The closer I got I could hear them hollering.
“Open the door Hammer Head!”
They were slapping the door and bumping steel toed boots against it.
“Come on Hammer, let us in!”
“C’mon chicken shit! Open the door!”
I walked up to the galley and I could see Hammer’s face through the small window in the door and I knew instantly, this was not a joke. That boy looked white as a sheet, a look I had never seen on his face, ever.
Something was wrong and whatever it was, it had that boy so rattled he was having trouble getting the galley door unlocked.
Hammer finally got the door opened and stood back as the hands crowded past him.
Most of them thought Hammer had just been aggravating them, which he was known to do on occasion, and they were giving him hell.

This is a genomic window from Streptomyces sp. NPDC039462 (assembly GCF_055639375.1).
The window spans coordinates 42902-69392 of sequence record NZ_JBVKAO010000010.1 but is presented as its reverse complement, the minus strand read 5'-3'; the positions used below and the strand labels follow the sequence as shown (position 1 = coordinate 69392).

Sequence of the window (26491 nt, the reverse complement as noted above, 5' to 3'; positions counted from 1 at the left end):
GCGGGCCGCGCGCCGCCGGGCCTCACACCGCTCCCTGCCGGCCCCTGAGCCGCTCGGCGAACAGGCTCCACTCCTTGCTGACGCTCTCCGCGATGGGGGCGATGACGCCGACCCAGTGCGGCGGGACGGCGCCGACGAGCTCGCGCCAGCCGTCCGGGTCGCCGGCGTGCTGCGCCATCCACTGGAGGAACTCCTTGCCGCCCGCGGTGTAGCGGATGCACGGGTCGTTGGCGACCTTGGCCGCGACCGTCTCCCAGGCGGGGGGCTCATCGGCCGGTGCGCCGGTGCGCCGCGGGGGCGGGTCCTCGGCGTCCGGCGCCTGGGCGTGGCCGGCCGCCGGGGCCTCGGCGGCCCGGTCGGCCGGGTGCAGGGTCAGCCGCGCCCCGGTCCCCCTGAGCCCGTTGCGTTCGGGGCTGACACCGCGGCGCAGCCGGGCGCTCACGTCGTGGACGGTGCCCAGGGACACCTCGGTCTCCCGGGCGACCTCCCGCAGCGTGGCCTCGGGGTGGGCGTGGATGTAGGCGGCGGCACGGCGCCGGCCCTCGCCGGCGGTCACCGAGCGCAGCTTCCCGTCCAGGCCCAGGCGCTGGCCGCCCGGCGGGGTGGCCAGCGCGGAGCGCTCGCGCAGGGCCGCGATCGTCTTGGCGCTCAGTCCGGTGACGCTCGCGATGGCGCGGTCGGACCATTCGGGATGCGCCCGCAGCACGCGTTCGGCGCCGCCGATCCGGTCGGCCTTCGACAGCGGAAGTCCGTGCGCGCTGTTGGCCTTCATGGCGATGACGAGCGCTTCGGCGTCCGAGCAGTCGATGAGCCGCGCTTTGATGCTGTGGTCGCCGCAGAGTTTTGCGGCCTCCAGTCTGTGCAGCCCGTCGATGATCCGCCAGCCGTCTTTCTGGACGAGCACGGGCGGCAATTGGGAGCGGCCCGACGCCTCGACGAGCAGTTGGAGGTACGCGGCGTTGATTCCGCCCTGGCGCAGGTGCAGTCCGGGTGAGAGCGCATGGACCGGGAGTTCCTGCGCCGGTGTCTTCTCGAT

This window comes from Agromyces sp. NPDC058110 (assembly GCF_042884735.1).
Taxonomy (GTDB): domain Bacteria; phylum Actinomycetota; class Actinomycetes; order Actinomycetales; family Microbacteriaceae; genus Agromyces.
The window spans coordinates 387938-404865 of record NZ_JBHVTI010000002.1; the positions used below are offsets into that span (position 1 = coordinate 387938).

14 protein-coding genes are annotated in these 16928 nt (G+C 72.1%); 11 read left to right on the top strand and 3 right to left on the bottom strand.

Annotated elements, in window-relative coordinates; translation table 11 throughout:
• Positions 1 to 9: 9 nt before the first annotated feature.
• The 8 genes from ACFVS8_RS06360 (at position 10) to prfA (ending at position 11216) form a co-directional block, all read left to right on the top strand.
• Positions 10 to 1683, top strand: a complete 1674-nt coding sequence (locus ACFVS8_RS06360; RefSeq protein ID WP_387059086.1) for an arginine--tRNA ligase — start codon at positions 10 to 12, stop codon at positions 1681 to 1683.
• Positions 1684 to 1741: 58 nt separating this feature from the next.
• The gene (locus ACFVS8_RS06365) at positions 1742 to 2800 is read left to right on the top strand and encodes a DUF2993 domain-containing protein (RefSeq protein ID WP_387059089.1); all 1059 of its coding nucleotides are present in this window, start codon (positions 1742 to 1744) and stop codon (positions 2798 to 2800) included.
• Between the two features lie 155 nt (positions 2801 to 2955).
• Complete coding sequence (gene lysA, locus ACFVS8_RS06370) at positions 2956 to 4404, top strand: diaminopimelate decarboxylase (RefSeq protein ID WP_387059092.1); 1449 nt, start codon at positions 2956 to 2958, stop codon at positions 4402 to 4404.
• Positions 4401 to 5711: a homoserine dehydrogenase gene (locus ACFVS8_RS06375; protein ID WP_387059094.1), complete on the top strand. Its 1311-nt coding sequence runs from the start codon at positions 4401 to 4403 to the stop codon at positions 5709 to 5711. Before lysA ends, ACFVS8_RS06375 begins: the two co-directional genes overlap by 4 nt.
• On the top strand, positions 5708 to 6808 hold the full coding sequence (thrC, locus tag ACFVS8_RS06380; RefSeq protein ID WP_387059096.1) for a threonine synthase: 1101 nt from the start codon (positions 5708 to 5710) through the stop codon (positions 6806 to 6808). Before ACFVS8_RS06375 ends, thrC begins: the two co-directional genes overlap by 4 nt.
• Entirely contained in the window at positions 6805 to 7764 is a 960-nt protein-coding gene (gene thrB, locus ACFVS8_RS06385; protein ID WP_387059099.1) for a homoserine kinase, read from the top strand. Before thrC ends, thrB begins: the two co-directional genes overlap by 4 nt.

Those of us who knew Hammer better knew it was not a case of aggravation.
We knew when Hammer was having fun, it
showed all over his face and he would belaughing, grinning from ear to ear.
Hammer wasn’t grinning. Not even a little. He was just quiet, too quiet.
Hammer finally told us that during the early hours of the morning he had taken a walk around the rig, just killing time and out of plain boredom
he had walked over toward the old building that was on the platform.
The same thing he had done the previous
nights he was on watch
The old building was the abandoned sleeping quarters left from years before. None of us ever went in there because there was no need, there
was nothing in there. The building wasn’t being used. It was just sitting there vacant.
Hammer was so upset he couldn’t talk without stuttering.